They often went back and forth like this, not agreeing, but not really disagreeing, but letting the tension build, each finding confirmations in their opinion of the other like two old men on a park bench enjoying the possibility of a fight without running the risk of actually having it. I could sense the tension in their voices rise and every time it got too high, there would be a long silence, and then the build up would begin again. I didn't like fighting, myself, or even the chance of it. Sniff the butt, sniff the face, and then move on. They called me a people dog and they were right. Not once had another dog given me a biscuit. Tina always shared. Sometimes unintentionally, like when she left her bowl of ice cream unattended.

They never said I could be anything I wanted when I grew up. I was the family dog and nothing more was expected of me. Don't chew Tina's socks. Carrying them around the house during times of excitement, like when the family returned home, was okay, but don't put any holes in them, and definitely don't swallow them. That was bad. Not only did they get pissed when I did it, they'd get pissed all over again when they found the sock in the yard. They dressed Tina in bright oranges and yellows like she was their sunflower and it made her socks easy to find. They stood out amongst all the green of the back lawn, and even passing through me couldn't fade their colors.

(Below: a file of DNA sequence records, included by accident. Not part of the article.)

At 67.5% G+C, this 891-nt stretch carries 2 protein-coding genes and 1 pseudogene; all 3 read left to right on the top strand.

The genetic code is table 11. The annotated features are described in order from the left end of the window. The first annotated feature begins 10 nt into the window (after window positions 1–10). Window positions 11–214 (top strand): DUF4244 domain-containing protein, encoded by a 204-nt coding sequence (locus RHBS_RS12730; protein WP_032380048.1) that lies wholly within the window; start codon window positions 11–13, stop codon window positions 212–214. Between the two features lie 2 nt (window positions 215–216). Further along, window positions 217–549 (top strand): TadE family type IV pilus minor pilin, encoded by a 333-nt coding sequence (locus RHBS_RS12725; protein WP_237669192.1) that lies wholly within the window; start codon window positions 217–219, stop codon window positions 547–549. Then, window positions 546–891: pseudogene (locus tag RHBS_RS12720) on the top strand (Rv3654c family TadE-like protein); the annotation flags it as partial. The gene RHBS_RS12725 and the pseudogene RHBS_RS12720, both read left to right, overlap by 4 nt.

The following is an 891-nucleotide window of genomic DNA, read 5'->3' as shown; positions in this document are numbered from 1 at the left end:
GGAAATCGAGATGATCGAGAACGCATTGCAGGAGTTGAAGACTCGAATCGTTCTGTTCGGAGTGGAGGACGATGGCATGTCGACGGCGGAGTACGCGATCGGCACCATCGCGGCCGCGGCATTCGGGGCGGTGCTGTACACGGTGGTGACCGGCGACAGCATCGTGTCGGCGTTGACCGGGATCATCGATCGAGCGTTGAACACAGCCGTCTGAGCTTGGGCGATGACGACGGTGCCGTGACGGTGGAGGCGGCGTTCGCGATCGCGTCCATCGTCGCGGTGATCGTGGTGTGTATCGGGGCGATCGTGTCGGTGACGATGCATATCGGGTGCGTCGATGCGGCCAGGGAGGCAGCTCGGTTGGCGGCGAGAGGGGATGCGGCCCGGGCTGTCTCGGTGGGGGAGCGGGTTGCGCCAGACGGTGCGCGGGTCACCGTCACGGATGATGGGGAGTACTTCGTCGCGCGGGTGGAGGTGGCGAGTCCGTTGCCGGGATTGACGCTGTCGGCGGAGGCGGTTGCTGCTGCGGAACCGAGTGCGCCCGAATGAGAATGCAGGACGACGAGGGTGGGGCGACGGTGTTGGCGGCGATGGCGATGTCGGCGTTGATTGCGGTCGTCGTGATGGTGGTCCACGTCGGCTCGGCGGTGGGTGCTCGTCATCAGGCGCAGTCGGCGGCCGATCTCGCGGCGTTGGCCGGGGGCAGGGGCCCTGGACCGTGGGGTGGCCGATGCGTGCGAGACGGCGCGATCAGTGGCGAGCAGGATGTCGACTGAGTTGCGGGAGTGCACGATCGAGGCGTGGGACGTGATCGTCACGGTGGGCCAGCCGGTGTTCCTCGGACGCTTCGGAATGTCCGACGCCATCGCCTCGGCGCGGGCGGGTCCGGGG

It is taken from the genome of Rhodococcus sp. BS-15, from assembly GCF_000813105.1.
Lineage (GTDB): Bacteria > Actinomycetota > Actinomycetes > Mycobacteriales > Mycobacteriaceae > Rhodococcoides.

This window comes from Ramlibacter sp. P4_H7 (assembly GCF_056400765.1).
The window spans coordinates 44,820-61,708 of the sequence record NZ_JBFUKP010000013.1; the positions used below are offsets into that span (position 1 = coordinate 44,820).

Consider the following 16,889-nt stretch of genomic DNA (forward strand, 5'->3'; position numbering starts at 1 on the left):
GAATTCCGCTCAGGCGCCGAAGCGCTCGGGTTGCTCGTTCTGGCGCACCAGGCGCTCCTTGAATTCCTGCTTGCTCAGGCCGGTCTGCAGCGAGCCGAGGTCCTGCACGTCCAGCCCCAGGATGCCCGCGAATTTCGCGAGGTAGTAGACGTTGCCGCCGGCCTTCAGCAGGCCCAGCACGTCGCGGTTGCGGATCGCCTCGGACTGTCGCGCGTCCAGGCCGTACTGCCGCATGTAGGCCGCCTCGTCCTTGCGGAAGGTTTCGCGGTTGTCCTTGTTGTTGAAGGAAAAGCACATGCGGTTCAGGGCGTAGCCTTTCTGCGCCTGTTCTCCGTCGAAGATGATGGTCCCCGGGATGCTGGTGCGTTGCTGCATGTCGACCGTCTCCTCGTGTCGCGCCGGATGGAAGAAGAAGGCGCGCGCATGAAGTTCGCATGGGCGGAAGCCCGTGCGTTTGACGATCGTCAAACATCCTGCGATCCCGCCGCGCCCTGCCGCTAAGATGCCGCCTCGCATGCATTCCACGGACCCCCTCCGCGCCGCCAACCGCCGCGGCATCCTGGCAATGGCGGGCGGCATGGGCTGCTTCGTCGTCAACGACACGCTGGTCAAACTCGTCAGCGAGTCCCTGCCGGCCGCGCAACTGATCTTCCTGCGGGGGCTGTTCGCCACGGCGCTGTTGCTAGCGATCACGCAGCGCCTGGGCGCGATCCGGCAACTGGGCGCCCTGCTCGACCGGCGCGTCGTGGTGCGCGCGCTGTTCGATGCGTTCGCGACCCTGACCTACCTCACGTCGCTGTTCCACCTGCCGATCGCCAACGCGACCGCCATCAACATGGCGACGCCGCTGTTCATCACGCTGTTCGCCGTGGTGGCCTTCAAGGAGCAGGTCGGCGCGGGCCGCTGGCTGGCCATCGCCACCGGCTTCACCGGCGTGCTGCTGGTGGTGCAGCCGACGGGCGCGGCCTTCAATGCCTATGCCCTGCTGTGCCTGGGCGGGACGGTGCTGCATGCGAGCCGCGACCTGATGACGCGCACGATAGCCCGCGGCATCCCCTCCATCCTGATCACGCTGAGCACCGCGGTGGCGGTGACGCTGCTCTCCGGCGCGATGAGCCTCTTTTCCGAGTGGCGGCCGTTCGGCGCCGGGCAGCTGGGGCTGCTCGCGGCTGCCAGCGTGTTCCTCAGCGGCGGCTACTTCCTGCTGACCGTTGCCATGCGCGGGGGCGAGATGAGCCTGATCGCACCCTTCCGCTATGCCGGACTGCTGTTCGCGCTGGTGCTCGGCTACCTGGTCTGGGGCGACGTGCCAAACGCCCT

I was to move when told to move, be quiet when shouted at, pretty much just do what I was told. Tina had two older brothers who were old enough to speak almost as well as their parents and they were sort of in the same boat as me. They were often told what to do and shouted at when they didn't do it. Parental barking was effective, at least in the short term. The two-leggers must've learned it from us. Her brothers were frequently told they could be anything they wanted to be when they grew up, but it was followed with subtly-toned phrases like, if you applied yourself, or, if you could just focus, or, if you stopped hanging out with that crowd. I didn't understand the last bit because I never saw them hanging out with any crowd, but there was a lot I didn't get, like how they could be anything they wanted in the first place. Could they metamorphose like a butterfly? If I'd wanted to be a German shepherd, I couldn't, because I was born a golden retriever and it was my lot in life to feel the need to always have a bone, a ball, or one of Tina's socks in my mouth. Not that I'd want to be a German shepherd. They were too stressed from being on the job all the time, alert to any two-leggers who didn't belong, and in the eyes of a German shepherd very few did, and even those who did were often suspect.

Tina's dad cocked his head at her and glanced at her granddad. "You never know. With all the lawyer shows on television, she might want to be a lawyer."

"She's six, for Christ's sake," Granddad said. "Don't you remember what it was like to be six?"

Her dad turned his hands over in his lap and pondered their wrinkled maps of time. "I don't think I was ever six. I was on the professional track from day one. My parents made sure of that. Never waste a moment. Even the games they let me play had a purpose."

Granddad chuckled. "I bet Monopoly was one of them."

Dad nodded. "Yep, sure was."

"And I bet they always told you that you could be anything you wanted to be when you grew up."

"Yeah, they did. If I set my mind to it."

I closed my eyes with a long sigh. Just give me a ball or a sock to carry in my mouth, I thought as Tina's feet rubbed the top of my head, and all is well.

Raud Kennedy is a writer and dog trainer in Portland, Oregon. To learn about his most recent work, Portland, a collection of short stories, please visit